"It's been hard for homeowners to obtain resources for materials," said David Flatt, missions pastor of First Baptist Church in Panama City, Fla., and one of the coordinators for the Neptune project. "Many are having to face the tough decision of whether to keep their home or walk away. If we can get them back in their homes, that will help them tremendously."
A partnership between World Changers and Oceanport Cares opened the door for volunteers to be matched with the Cartwrights and other local residents. Oceanport Cares was established by the residents to provide assistance during the recovery and rebuilding after Sandy.
"I never thought the house would go back together," Cartwright said. "Just to see the progress they've made is absolutely amazing."
Robin Daly Lenorth, Oceanport Cares' volunteer coordinator, said the partnership with World Changers has been like a puzzle with all the pieces coming together perfectly.
"The families of Oceanport were overwhelmed with the after-effects of the storm, and now they're overjoyed to know they are not alone," Lenorth said. "It's been wonderful to connect these dedicated students to people in need. They take every project to the next level."
"We've been leveling the floor and hope to install the subfloor, insulation and drywall before we leave," said Duncan, a first-time World Changers participant. "There was no floor when we arrived; I had no idea how we were going to get it done."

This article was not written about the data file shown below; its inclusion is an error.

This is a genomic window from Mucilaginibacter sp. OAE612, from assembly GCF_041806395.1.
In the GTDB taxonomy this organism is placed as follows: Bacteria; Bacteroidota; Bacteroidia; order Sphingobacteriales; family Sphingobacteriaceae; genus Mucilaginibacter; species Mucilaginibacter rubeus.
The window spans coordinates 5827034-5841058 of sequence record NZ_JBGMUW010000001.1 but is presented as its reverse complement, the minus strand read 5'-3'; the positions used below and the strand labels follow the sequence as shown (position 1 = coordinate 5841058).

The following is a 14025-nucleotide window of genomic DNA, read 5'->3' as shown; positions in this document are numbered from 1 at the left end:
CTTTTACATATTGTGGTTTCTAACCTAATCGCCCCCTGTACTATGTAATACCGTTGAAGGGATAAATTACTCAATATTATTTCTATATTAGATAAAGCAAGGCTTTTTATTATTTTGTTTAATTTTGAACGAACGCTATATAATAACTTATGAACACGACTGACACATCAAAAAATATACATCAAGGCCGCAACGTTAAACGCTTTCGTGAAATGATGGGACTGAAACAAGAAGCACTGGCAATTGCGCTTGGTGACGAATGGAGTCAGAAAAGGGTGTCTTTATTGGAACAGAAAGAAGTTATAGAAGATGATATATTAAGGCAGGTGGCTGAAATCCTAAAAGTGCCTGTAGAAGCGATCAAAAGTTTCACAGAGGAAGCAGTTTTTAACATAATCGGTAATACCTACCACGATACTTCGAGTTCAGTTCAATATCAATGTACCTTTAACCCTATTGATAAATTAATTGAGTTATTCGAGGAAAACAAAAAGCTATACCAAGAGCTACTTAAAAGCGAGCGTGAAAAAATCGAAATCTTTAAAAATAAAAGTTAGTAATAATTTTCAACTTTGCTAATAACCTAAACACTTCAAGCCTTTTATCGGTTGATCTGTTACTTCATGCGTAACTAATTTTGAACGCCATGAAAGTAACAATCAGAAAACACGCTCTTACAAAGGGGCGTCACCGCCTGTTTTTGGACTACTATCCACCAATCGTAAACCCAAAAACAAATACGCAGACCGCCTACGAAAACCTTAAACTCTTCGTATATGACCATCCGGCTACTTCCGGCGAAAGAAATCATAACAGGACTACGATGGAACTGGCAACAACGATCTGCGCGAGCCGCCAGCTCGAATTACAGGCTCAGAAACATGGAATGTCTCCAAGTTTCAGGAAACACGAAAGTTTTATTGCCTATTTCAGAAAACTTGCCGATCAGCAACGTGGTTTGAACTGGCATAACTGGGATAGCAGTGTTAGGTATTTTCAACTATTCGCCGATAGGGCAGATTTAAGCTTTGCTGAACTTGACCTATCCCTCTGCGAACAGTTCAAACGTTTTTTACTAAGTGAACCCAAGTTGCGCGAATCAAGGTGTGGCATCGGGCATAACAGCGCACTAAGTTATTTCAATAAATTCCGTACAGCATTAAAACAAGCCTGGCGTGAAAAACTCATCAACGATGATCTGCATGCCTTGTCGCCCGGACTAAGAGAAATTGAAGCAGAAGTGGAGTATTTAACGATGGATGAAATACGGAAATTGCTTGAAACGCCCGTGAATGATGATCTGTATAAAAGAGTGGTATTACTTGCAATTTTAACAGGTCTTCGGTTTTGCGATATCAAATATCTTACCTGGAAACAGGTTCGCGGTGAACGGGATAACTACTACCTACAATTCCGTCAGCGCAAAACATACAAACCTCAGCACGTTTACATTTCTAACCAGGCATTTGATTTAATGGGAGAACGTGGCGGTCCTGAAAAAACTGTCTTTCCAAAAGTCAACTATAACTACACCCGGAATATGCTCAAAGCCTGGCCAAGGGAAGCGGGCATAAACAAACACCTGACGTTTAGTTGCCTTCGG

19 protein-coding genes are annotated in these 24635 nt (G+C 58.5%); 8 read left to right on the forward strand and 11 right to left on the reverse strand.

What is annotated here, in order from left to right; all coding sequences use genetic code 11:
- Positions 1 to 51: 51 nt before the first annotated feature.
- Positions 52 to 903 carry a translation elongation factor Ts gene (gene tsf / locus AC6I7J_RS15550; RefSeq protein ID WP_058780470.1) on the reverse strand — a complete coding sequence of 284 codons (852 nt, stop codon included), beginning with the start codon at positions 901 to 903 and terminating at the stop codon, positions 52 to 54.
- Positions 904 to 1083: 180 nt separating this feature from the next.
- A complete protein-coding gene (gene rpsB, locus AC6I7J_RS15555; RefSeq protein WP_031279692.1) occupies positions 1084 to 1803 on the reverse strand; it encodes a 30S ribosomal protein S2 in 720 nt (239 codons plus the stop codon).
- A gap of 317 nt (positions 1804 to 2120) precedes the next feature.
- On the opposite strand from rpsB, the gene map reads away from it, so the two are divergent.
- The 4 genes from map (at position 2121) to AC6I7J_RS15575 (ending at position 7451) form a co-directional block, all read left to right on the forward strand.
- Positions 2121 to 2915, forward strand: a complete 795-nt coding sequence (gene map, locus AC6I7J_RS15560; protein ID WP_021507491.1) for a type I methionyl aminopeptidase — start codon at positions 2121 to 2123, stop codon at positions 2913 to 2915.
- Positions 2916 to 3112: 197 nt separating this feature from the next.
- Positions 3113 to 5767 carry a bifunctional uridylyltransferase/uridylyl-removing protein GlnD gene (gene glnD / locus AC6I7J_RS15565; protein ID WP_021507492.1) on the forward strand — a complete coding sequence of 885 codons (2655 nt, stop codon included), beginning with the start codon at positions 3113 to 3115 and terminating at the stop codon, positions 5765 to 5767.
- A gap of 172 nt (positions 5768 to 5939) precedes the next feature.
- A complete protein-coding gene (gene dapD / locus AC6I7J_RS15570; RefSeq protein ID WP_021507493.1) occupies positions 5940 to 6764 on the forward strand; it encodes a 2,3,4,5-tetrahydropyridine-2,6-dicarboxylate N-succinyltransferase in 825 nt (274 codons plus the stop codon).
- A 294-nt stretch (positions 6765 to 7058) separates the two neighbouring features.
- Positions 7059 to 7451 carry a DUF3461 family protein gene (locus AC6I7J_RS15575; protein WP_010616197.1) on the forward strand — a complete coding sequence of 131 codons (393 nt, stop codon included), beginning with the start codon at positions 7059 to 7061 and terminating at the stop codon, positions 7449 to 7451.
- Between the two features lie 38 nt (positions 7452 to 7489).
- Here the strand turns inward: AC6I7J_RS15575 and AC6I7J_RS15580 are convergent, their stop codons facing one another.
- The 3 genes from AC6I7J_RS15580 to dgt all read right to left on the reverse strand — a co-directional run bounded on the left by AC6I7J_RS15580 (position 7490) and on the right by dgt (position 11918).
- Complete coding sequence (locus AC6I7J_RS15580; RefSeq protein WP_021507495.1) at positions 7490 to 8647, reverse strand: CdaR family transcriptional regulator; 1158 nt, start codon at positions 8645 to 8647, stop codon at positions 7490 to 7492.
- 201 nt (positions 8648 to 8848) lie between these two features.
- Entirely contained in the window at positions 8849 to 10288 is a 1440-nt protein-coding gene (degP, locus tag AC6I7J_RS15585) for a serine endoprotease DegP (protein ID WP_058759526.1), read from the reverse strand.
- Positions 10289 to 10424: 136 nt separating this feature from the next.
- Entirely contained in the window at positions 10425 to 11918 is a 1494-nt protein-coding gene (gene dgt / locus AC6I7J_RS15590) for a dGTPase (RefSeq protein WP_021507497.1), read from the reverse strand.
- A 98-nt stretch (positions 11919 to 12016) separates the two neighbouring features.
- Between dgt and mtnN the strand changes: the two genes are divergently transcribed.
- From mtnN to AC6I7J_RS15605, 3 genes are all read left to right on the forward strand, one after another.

For Duncan, World Changers has been a learning experience.
"I've learned how to hammer; I was terrible when we started," she said. "I've also learned a lot of patience -- waiting on God's plan -- and learning to be fluid."
Duncan said residents have been surprised to learn how far students have traveled to help.
"We've been able to tell people we're here because God loves them and we want to show that love in a tangible way," she said.
The participants stayed at Neptune High School, sleeping in classrooms and eating meals in the cafeteria. Each morning, they were up for breakfast at 6 a.m. and on the job by 7 a.m. The students paid $309 each for the week's experience.
"People in New Jersey have been blown away by the depth and breadth of ministry done by Southern Baptists," said David Persson, director of the North Jersey Network of Churches. "It's helping to lessen some of the negative perceptions people may have about Southern Baptists, and we're seeing God work through ministries like World Changers."
This year, more than 15,500 students will participate in 97 projects in 65 cities across North America and in Puerto Rico through World Changers and P2 Missions.
Carol Pipes is a writer for LifeWay Christian Resources of the Southern Baptist Convention. Get Baptist Press headlines and breaking news on Twitter (@BaptistPress), Facebook (Facebook.com/BaptistPress) and in your email (baptistpress.com/SubscribeBP.asp).